Unfortunately, we probably won’t know the full extent for quite some time as we use proven, but antiquated epidemiological tools.

Enterovirus–68-like Respiratory Virus Sickening Children Across the US | NEJM Journal Watch

  1. At least not that I’m aware of and nothing has been reported from such a system.  ↩


Doctors Raise Concerns Over Apple HealthKit | Forbes

An interesting and nuanced analysis of the possible impact of HealthKit for doctors.

I will propose a more mundane and broad analysis: HealthKit won’t matter.

Doctors won’t trust the data and won’t know what to do with most of it. Additionally, the data will remain siloed within patient’s phones despite high-profile partnerships with EMR companies because most physicians don’t use those EMRs and even those that do often run outdated versions.

The current pursuit is novel ways to collect data. Apple has taken the next step and is trying to collate and organize it. However, the crucial step—one that will require research [1]—is making sense of the data and providing actual guidance. So far, nobody seems to be taking this step (at least not at scale).

  1. Yes, research (!), that long and nasty process of trying to understand something.  ↩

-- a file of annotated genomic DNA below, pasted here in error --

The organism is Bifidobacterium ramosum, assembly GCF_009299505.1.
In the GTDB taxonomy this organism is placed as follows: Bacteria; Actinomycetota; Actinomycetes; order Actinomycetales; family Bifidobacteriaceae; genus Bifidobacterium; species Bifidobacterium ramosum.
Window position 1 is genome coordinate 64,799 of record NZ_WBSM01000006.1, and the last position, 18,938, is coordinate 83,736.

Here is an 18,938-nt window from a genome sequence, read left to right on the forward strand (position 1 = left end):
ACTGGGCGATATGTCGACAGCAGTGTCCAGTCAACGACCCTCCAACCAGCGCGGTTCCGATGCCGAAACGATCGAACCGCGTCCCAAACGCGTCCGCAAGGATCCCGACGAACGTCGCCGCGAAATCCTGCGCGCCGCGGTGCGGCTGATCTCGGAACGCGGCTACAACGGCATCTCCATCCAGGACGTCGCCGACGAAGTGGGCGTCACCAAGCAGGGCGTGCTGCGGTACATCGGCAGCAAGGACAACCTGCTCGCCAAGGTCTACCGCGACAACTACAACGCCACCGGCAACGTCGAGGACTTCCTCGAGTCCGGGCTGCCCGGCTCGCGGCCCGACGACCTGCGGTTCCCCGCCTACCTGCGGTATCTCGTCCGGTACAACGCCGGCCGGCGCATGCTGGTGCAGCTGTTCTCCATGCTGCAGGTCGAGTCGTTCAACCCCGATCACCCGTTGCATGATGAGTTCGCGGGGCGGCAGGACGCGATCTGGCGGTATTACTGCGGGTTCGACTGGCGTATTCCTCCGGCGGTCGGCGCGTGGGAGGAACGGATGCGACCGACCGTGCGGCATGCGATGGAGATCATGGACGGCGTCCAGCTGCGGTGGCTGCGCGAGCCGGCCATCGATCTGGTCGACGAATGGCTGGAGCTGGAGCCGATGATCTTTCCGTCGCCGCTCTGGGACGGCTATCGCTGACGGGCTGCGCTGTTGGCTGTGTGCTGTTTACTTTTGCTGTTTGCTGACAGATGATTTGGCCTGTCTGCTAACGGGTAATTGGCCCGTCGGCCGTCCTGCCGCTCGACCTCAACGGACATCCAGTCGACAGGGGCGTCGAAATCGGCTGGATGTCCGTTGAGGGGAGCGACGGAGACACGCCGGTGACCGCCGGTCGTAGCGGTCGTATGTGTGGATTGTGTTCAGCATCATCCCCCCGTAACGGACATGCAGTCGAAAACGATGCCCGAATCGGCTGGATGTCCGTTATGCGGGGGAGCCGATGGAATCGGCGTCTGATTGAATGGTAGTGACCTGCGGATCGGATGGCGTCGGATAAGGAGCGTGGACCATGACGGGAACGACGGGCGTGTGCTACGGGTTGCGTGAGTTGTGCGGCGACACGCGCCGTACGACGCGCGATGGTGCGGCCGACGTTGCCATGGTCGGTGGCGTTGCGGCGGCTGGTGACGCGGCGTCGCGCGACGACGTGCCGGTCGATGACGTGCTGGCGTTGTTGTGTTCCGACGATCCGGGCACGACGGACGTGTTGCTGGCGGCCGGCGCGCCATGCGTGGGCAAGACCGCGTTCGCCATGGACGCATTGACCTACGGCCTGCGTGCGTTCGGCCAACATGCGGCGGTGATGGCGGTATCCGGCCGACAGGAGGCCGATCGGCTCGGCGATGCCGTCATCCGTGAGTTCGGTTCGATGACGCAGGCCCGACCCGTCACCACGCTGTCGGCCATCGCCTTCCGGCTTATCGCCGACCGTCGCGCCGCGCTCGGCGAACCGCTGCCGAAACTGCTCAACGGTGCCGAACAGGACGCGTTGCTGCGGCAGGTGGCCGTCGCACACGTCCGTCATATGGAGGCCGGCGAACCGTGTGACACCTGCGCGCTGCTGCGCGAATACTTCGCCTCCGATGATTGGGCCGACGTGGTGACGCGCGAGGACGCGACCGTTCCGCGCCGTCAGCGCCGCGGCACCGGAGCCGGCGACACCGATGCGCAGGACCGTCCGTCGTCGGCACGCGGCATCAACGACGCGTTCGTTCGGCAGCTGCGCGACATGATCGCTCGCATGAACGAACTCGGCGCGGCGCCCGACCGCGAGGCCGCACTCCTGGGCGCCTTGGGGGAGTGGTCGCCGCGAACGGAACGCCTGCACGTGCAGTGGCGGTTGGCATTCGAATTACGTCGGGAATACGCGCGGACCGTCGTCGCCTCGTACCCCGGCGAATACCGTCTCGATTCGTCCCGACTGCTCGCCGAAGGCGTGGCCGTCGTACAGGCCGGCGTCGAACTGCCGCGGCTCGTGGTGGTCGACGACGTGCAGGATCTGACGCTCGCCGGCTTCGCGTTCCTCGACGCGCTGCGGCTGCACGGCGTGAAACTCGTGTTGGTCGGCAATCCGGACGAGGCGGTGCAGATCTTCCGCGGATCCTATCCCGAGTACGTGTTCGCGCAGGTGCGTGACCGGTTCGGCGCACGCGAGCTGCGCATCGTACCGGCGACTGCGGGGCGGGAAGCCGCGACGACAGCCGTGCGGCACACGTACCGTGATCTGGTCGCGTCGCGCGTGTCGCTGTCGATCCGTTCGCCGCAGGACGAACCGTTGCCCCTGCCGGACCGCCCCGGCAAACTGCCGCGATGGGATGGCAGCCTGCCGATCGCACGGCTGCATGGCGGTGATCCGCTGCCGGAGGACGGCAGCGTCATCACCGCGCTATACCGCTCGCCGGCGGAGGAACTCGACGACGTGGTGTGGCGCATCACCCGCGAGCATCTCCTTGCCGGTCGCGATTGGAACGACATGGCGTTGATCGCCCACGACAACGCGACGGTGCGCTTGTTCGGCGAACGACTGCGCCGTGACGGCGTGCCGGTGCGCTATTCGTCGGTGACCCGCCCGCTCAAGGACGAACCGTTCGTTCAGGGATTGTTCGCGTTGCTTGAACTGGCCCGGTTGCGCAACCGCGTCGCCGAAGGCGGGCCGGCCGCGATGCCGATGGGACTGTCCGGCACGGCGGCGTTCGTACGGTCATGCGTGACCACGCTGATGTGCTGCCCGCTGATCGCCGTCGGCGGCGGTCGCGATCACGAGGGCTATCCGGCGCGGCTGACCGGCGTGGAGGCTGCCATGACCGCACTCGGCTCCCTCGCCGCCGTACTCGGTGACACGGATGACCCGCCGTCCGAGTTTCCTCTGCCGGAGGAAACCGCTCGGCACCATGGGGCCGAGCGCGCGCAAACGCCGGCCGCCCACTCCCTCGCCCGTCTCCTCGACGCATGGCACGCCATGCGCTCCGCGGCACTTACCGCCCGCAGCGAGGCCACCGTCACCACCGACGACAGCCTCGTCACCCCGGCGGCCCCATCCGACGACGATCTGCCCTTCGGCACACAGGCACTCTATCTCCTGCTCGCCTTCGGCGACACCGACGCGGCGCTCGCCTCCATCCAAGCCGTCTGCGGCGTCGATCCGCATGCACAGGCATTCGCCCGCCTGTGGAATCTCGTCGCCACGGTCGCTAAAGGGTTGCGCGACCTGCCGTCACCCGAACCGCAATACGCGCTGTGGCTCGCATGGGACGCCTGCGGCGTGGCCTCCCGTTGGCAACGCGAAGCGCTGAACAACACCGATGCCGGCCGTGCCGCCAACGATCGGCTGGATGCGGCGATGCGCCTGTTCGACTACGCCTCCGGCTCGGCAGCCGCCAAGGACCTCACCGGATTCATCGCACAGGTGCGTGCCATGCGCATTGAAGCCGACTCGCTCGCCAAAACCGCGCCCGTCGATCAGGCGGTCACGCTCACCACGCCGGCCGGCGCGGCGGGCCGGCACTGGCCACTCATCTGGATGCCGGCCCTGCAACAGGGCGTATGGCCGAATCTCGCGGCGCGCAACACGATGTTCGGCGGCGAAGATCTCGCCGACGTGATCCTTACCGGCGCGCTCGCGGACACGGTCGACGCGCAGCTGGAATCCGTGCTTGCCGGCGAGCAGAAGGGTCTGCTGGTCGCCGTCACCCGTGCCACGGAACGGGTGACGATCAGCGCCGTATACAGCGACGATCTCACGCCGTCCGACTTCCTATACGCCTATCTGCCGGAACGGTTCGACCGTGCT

Should Twitter be Regulated at Medical Meetings? | 33 charts

Bryan Vartabedian MD:

We don’t need our meeting dialog subjected to legislation.

Using terms like “regulation” and “legislation” creates a straw man. Of course we don’t want meeting organizers to formally control the use of social media at meetings. However, we should be careful in our use of social media at meetings.

The biggest danger I see is the public broadcasting of non-peer reviewed research that may be deeply flawed.

Scientific meetings are the beginning of the vetting process for research findings. Meeting organizers do a cursory review of research prior to accepting it for presentation at a conference. This review is based on submitted abstracts and mostly involves ensuring the research is relevant to the conference; it does not involve scientific review. Thus, when a researcher stands at the podium promulgating their conclusions, few people have had a chance to critically review their methods and findings.

In contrast, research published in scientific journals has been through a formal peer review process and found fit for public distribution.

We are also in danger of over-simplifying complex research findings in our dash to encapsulate a speaker’s words in pithy 140-character snipits. We tend to broadcast select conclusions that reflect our own biases and may misrepresent the researcher’s own thoughts. 140 characters does not allow for qualification or explanation of a result.

While I agree with Doctor V that “regulation” or “legislation” are wholly unnecessary, I would implore conference attendees to think twice about what they tweet at meetings.